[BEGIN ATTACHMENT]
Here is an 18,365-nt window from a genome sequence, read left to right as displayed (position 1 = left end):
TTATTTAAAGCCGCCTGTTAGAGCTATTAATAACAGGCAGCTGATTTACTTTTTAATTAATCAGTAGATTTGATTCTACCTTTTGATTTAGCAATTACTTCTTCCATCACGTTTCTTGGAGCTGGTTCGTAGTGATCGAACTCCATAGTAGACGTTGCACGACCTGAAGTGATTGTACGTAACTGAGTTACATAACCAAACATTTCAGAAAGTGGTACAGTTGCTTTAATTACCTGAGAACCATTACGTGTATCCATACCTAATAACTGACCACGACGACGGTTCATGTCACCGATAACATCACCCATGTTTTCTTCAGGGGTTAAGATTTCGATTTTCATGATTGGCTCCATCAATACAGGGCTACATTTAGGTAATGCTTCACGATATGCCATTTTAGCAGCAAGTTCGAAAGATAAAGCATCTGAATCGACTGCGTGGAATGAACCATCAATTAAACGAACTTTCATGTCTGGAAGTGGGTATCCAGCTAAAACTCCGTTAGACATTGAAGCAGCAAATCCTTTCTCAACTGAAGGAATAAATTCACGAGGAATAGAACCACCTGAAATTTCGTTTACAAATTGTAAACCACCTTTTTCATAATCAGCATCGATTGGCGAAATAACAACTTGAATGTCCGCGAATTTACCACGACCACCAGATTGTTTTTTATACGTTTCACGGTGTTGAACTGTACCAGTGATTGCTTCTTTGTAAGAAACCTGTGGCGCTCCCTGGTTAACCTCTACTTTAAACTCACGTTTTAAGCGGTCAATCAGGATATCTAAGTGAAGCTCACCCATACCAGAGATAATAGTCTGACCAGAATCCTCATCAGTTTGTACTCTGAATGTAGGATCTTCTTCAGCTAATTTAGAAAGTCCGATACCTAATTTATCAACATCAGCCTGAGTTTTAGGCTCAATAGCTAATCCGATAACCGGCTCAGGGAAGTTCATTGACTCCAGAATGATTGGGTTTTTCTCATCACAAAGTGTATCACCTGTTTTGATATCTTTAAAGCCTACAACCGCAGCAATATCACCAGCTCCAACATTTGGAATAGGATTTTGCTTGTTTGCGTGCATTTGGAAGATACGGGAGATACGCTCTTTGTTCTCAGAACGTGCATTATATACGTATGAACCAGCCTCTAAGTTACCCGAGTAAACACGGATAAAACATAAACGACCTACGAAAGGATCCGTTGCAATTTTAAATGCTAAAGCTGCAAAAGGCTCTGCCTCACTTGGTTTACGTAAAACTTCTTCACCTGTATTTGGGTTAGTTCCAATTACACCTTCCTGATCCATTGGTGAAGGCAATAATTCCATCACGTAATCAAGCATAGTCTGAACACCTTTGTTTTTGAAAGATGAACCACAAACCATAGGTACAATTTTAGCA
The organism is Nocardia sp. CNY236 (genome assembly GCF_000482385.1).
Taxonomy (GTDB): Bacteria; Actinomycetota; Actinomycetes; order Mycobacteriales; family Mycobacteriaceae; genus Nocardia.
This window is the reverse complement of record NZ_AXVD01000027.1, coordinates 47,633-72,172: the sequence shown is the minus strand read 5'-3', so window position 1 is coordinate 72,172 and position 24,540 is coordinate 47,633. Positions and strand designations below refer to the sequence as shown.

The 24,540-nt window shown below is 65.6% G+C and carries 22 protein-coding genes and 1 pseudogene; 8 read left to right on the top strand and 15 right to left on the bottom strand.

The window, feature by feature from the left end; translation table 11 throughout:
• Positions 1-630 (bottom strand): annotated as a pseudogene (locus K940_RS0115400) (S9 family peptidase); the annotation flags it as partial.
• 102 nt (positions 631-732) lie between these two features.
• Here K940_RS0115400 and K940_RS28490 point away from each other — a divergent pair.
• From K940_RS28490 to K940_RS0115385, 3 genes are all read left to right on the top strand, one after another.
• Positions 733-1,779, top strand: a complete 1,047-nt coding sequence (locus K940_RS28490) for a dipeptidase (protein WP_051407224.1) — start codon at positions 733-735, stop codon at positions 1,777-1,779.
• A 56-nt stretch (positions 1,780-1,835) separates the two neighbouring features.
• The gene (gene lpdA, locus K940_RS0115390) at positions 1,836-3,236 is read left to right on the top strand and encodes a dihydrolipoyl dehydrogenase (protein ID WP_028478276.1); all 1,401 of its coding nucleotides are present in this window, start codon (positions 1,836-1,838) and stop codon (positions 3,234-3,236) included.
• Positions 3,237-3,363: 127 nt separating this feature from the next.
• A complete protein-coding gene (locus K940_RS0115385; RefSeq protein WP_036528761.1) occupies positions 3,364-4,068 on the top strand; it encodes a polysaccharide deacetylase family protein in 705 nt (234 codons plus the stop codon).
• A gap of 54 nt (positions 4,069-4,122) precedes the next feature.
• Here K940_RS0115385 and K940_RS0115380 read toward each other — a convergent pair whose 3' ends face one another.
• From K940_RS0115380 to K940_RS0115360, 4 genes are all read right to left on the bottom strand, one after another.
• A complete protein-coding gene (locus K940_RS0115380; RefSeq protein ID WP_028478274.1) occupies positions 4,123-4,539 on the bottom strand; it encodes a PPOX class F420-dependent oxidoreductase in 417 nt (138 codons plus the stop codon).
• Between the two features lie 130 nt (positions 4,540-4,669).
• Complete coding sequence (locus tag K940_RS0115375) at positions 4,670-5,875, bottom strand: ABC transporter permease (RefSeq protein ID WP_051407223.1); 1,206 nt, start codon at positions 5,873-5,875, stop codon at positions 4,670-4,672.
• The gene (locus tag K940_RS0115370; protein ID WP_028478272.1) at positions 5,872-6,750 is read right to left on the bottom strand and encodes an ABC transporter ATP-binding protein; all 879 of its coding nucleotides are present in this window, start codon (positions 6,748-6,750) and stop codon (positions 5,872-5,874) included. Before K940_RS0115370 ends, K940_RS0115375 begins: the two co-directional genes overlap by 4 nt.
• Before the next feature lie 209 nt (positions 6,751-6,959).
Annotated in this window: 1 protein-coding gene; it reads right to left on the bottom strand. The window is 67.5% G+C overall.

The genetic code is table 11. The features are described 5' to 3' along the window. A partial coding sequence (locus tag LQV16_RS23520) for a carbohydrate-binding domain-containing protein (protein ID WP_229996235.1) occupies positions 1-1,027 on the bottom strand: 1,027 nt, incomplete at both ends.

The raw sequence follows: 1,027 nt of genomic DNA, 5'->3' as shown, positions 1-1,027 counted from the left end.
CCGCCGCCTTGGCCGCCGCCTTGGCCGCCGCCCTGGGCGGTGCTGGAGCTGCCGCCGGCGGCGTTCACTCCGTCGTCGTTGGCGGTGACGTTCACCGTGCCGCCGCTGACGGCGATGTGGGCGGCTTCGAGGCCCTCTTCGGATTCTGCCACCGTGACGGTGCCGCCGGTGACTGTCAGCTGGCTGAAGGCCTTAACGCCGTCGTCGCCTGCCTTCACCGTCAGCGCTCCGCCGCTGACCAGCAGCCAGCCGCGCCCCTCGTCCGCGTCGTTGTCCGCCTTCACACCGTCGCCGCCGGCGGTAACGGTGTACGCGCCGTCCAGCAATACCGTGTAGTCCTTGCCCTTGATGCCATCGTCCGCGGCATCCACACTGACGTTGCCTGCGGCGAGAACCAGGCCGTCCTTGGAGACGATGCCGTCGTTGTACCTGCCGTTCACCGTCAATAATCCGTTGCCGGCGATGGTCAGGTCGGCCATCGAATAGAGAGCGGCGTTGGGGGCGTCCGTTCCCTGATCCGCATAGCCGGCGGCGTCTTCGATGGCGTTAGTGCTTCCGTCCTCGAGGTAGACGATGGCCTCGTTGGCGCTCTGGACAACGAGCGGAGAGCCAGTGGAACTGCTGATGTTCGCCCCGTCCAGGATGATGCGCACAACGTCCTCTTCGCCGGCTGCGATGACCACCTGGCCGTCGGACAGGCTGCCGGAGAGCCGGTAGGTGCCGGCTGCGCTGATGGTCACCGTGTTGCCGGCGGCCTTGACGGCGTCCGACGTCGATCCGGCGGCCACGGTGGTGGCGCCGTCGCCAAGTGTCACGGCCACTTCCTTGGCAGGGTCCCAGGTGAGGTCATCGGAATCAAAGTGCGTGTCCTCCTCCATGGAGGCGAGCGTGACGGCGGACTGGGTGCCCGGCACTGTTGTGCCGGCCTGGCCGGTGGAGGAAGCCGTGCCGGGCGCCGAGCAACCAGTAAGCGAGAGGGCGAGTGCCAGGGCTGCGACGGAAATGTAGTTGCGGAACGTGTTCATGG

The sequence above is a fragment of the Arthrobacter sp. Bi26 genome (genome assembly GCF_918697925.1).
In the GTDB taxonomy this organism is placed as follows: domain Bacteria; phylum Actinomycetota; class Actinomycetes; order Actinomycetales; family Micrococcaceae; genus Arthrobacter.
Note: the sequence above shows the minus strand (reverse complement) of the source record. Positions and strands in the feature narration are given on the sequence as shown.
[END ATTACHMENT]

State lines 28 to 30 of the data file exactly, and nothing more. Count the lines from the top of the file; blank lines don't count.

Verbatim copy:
CCGCCGCCTTGGCCGCCGCCTTGGCCGCCGCCCTGGGCGGTGCTGGAGCTGCCGCCGGCGGCGTTCACTCCGTCGTCGTTGGCGGTGACGTTCACCGTGCCGCCGCTGACGGCGATGTGGGCGGCTTCGAGGCCCTCTTCGGATTCTGCCACCGTGACGGTGCCGCCGGTGACTGTCAGCTGGCTGAAGGCCTTAACGCCGTCGTCGCCTGCCTTCACCGTCAGCGCTCCGCCGCTGACCAGCAGCCAGCCGCGCCCCTCGTCCGCGTCGTTGTCCGCCTTCACACCGTCGCCGCCGGCGGTAACGGTGTACGCGCCGTCCAGCAATACCGTGTAGTCCTTGCCCTTGATGCCATCGTCCGCGGCATCCACACTGACGTTGCCTGCGGCGAGAACCAGGCCGTCCTTGGAGACGATGCCGTCGTTGTACCTGCCGTTCACCGTCAATAATCCGTTGCCGGCGATGGTCAGGTCGGCCATCGAATAGAGAGCGGCGTTGGGGGCGTCCGTTCCCTGATCCGCATAGCCGGCGGCGTCTTCGATGGCGTTAGTGCTTCCGTCCTCGAGGTAGACGATGGCCTCGTTGGCGCTCTGGACAACGAGCGGAGAGCCAGTGGAACTGCTGATGTTCGCCCCGTCCAGGATGATGCGCACAACGTCCTCTTCGCCGGCTGCGATGACCACCTGGCCGTCGGACAGGCTGCCGGAGAGCCGGTAGGTGCCGGCTGCGCTGATGGTCACCGTGTTGCCGGCGGCCTTGACGGCGTCCGACGTCGATCCGGCGGCCACGGTGGTGGCGCCGTCGCCAAGTGTCACGGCCACTTCCTTGGCAGGGTCCCAGGTGAGGTCATCGGAATCAAAGTGCGTGTCCTCCTCCATGGAGGCGAGCGTGACGGCGGACTGGGTGCCCGGCACTGTTGTGCCGGCCTGGCCGGTGGAGGAAGCCGTGCCGGGCGCCGAGCAACCAGTAAGCGAGAGGGCGAGTGCCAGGGCTGCGACGGAAATGTAGTTGCGGAACGTGTTCATGG

The sequence above is a fragment of the Arthrobacter sp. Bi26 genome (genome assembly GCF_918697925.1).
In the GTDB taxonomy this organism is placed as follows: domain Bacteria; phylum Actinomycetota; class Actinomycetes; order Actinomycetales; family Micrococcaceae; genus Arthrobacter.